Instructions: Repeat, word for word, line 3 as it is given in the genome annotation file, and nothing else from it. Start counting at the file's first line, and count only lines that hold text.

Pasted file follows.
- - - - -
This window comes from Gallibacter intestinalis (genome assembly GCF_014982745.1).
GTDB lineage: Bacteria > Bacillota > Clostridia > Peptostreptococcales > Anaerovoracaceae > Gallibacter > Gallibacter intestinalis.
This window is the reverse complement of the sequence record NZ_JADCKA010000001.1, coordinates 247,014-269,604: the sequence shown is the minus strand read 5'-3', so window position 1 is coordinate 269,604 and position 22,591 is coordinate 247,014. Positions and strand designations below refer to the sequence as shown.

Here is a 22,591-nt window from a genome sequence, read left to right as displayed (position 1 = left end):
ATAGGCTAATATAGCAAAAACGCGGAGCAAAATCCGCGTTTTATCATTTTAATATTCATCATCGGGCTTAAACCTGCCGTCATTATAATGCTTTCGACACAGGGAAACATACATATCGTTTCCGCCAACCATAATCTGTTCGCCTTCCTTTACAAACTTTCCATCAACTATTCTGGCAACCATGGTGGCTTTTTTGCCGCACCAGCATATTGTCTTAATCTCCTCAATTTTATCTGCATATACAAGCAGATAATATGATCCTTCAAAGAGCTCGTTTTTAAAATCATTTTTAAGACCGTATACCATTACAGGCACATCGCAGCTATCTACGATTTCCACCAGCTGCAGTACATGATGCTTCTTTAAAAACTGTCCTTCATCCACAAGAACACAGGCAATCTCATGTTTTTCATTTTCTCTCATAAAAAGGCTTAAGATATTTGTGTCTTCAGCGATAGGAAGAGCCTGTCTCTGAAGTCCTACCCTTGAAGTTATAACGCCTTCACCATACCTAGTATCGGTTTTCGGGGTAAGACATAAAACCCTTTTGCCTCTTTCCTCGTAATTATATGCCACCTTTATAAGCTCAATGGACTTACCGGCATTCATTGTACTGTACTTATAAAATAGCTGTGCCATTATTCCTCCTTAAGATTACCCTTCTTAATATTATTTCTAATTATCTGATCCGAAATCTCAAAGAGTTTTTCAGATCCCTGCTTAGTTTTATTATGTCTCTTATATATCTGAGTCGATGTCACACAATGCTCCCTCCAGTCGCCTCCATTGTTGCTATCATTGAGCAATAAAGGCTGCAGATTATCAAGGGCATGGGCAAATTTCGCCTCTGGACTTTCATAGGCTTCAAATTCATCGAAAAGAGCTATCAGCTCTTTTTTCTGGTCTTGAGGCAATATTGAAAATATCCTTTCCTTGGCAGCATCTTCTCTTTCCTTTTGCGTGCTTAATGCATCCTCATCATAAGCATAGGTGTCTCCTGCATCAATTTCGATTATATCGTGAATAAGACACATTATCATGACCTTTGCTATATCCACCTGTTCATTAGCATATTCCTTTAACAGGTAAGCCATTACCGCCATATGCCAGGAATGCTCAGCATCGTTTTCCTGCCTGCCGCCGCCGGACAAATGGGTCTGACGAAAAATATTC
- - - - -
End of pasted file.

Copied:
This window is the reverse complement of the sequence record NZ_JADCKA010000001.1, coordinates 247,014-269,604: the sequence shown is the minus strand read 5'-3', so window position 1 is coordinate 269,604 and position 22,591 is coordinate 247,014. Positions and strand designations below refer to the sequence as shown.